Saturday, May 20, 2006



In law, acts or words tending to upset the authority of a government. The scope of the offense was broad in early common law, which even permitted prosecution for a remark insulting to the king. Although there have been several statutes in the United States forbidding seditious utterances and writings, the protection guaranteed to speech and press by the First Amendment to the Constitution has made them difficult to enforce except during periods of great national stress. The Sedition Act of 1798 generated so much opposition (see Alien and Sedition Acts) that similar statutes were not enacted until the 20th cent. During World War I the Espionage Act (1917) and the Sedition Act (1918) punished speeches and writings that interfered with the war effort or caused contempt for the government. Vaguely worded and broadly interpreted, they resulted in over 2,000 prosecutions, mostly against radicals and the radical press. The Smith Act of 1940, restricted in scope to the advocacy of violence against the government, was invoked only infrequently during World War II, though it was later used successfully to prosecute Communist party leaders, as in Dennis v. United States (1951). The libel decision of Sullivan v. New York Times (1964), by granting special protection to criticism of public officials, largely eliminated what remained of the crime of sedition in the United States.


In law, treason is the crime of disloyalty to one's nation or state. A person who betrays the nation of their citizenship and/or reneges on an oath of loyalty and in some way willfully cooperates with an enemy, is considered to be a traitor. Oran's Dictionary of the Law (1983) defines treason as: "...[a]...citizen's actions to help a foreign government overthrow, make war against, or seriously injure the [parent nation]." In many nations, it is also often considered treason to attempt or conspire to overthrow the government, even if no foreign country is aided or involved by such an endeavour.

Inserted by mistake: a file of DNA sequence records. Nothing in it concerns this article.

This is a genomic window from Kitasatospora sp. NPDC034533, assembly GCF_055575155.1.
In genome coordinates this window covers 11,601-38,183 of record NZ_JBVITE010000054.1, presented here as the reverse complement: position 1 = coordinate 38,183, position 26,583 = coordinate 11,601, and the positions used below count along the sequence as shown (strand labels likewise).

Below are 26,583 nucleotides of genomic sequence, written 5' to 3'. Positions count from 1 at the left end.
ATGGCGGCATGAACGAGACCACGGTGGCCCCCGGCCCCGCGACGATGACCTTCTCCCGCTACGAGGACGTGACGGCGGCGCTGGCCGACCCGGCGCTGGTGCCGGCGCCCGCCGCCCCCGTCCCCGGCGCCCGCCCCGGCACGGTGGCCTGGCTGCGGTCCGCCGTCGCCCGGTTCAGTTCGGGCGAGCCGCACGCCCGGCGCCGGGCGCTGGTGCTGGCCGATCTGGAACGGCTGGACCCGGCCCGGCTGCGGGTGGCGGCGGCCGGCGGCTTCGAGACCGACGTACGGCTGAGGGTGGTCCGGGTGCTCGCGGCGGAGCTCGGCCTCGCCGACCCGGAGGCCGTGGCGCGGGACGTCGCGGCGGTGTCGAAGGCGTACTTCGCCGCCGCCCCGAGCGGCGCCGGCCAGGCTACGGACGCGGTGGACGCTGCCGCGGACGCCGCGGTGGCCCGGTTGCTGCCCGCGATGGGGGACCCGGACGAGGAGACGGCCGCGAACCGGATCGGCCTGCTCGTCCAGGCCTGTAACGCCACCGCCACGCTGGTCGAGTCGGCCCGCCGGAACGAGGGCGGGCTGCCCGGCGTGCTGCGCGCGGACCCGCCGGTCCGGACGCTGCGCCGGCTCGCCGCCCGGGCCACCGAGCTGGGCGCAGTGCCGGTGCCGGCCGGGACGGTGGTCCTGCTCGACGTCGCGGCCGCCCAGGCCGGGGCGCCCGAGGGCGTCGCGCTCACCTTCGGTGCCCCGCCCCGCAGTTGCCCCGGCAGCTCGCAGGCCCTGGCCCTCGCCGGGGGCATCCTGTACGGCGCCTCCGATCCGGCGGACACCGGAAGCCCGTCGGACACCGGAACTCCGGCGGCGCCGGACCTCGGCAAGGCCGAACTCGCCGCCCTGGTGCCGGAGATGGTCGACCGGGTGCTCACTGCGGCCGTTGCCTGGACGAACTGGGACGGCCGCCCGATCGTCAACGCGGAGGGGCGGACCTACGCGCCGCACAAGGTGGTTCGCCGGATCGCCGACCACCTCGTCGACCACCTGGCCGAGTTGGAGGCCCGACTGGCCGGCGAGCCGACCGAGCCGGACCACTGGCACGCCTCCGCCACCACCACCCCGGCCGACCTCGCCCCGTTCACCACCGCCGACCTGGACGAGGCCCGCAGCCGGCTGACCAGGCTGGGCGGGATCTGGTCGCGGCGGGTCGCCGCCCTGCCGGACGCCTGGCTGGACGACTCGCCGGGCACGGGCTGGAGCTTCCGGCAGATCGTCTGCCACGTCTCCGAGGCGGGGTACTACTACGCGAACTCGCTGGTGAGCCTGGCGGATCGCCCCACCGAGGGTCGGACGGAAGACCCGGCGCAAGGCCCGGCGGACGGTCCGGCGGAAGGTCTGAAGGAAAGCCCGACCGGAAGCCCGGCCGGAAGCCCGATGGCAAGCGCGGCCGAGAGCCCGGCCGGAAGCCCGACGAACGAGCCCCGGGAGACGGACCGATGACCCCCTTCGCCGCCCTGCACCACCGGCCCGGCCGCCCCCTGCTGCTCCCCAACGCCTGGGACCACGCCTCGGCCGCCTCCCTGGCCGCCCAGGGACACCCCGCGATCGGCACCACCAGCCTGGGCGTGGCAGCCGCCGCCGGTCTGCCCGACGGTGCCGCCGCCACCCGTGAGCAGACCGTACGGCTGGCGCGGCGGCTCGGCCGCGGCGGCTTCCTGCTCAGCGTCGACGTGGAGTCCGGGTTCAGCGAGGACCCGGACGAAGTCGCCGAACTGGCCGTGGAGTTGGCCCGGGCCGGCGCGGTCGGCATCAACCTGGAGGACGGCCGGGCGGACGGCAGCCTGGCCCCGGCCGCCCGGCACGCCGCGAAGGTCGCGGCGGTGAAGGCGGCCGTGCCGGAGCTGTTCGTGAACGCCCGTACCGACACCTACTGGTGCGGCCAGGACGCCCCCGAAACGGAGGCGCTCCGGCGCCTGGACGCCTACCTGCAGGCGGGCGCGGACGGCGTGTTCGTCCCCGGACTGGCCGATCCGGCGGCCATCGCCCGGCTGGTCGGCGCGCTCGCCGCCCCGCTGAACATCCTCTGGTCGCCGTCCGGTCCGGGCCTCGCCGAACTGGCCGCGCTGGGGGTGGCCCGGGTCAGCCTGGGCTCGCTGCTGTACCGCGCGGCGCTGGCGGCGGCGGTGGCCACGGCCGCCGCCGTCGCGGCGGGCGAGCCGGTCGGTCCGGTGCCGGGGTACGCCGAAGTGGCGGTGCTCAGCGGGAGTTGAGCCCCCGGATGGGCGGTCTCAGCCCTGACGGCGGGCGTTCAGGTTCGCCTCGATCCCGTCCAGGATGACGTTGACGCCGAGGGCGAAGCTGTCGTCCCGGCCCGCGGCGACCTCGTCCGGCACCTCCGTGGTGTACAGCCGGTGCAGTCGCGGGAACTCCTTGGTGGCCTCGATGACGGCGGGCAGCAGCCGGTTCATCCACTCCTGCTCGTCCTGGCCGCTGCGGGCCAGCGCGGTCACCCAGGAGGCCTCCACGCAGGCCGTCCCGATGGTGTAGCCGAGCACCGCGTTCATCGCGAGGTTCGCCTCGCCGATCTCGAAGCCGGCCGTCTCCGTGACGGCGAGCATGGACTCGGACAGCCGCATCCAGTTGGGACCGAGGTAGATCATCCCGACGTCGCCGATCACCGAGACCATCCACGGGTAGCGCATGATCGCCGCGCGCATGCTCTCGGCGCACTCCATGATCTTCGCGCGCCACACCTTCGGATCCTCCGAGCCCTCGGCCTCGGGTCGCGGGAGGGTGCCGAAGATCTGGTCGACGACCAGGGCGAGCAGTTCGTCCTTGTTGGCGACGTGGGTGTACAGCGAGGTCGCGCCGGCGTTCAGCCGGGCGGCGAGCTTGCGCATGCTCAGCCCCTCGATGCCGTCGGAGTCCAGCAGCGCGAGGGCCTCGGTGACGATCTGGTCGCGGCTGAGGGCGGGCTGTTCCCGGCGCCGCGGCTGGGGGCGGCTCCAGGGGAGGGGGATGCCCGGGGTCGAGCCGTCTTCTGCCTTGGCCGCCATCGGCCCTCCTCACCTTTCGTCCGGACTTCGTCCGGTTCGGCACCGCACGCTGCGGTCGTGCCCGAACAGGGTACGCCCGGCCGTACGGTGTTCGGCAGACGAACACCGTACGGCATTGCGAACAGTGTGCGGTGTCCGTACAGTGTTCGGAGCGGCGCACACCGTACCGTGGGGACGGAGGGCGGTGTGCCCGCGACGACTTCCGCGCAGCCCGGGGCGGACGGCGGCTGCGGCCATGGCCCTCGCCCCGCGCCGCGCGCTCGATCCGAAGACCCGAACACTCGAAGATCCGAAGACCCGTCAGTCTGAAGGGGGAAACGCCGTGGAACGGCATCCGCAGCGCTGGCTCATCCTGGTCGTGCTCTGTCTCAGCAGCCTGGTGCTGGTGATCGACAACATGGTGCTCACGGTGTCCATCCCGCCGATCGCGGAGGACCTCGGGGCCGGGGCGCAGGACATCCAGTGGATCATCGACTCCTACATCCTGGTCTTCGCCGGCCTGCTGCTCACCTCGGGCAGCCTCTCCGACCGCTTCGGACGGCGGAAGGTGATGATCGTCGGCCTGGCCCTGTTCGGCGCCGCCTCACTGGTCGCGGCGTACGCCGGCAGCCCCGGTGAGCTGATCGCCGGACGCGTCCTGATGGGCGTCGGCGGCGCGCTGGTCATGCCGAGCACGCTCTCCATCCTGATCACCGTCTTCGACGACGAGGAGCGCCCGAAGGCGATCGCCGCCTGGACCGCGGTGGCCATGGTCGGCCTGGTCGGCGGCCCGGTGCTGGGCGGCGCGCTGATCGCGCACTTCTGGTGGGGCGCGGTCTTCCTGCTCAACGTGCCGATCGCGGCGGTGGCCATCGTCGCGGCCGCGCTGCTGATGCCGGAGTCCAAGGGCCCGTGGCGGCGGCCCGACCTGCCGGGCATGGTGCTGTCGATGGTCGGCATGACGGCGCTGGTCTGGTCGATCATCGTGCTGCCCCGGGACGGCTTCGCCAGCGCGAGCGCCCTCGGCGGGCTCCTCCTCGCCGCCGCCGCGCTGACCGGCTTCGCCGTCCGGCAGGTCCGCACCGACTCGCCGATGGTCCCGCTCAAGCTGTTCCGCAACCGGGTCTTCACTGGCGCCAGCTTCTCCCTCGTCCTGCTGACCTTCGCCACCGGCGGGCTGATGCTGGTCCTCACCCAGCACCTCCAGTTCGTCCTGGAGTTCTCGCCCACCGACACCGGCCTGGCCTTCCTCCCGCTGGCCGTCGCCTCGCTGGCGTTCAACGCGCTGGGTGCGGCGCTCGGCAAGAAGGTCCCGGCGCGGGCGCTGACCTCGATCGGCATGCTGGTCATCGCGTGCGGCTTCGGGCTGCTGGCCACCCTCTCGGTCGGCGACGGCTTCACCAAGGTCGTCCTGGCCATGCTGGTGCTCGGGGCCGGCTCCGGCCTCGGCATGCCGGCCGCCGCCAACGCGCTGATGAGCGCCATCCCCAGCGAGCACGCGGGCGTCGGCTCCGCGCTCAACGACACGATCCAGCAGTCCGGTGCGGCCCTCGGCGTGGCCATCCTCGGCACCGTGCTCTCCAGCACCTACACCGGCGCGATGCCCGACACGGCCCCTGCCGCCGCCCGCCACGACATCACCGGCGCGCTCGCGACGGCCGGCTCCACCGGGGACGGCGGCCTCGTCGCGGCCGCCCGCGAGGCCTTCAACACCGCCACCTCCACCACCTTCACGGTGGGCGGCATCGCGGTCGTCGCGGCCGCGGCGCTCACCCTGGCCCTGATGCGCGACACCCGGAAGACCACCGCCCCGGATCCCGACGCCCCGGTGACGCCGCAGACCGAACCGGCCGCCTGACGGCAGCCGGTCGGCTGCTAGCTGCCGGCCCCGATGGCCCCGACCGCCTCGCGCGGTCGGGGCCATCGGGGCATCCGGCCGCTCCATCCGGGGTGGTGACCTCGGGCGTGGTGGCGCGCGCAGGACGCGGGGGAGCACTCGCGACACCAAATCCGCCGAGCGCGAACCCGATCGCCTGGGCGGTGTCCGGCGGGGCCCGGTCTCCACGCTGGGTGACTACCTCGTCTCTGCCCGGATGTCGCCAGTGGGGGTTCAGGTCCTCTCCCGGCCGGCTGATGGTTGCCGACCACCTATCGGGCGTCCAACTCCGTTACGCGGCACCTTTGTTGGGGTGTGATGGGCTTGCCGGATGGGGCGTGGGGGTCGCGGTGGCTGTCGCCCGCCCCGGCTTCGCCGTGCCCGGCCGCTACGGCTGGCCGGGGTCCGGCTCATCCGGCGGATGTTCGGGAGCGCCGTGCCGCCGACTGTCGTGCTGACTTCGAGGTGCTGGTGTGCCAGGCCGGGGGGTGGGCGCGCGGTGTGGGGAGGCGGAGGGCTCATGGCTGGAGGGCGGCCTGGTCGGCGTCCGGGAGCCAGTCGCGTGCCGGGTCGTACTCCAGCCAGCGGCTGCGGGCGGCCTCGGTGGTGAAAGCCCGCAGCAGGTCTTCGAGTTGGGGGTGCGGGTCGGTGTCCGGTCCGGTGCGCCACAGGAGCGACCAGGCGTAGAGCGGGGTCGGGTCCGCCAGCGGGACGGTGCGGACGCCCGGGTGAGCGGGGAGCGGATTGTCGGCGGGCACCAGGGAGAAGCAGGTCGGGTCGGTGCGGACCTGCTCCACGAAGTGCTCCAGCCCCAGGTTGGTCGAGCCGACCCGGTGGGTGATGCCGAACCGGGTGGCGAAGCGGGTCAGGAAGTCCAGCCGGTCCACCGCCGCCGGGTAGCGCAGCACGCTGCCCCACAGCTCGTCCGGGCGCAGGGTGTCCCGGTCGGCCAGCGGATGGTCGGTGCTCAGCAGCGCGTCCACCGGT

When the government no longer obeys the law. When innocent bystanders are imprisoned and tortured. When international treaties are ignored. When citizens are spied upon, harassed, and imprisoned for simply disagreeing with these crimes. When an entire nation refuses to see the cowardly immorality of it's fear and ignorance-driven policies, people of conscience have no choice but to defy the outlaw regime. When those in authority consider themselves above the law, there is no law.

The criminal Bush administration must be removed.

If this is treason, if this is sedition, so be it.

Non-cooperation with evil is a sacred duty.

-Mohandas K. Ghandi


  • At 5:59 PM, Anonymous JMF said…

    Robert: Totally in sync with your chosen theme, John Dean has written a scathing historical overview here that makes perfectly clear who the actual "traitors" are in this country: How Does President Bush Compare with Other Wartime Presidents With Respect to Free Speech Issues?, by John W. Dean ==== Lately, the Bush Administration has been talking of using the Espionage Act of 1917 to prosecute the New York Times and the Washington Post. Yet these veteran newspapers' "crimes" consist merely of publishing Pulitzer-Prize-winning articles on the CIA's secret prisons, and the NSA's secret surveillance programs. ==== Not even Nixon sank so low. He might have initiated criminal prosecutions against the Times for printing the Pentagon Papers, yet did not. ==== And in other respects, the Bush Administration makes Nixon look like a piker when it comes to free speech, as well as other civil liberties issues: Its electronic surveillance of American citizens has been done in utter defiance of the law. ... [By all means, do read on.]


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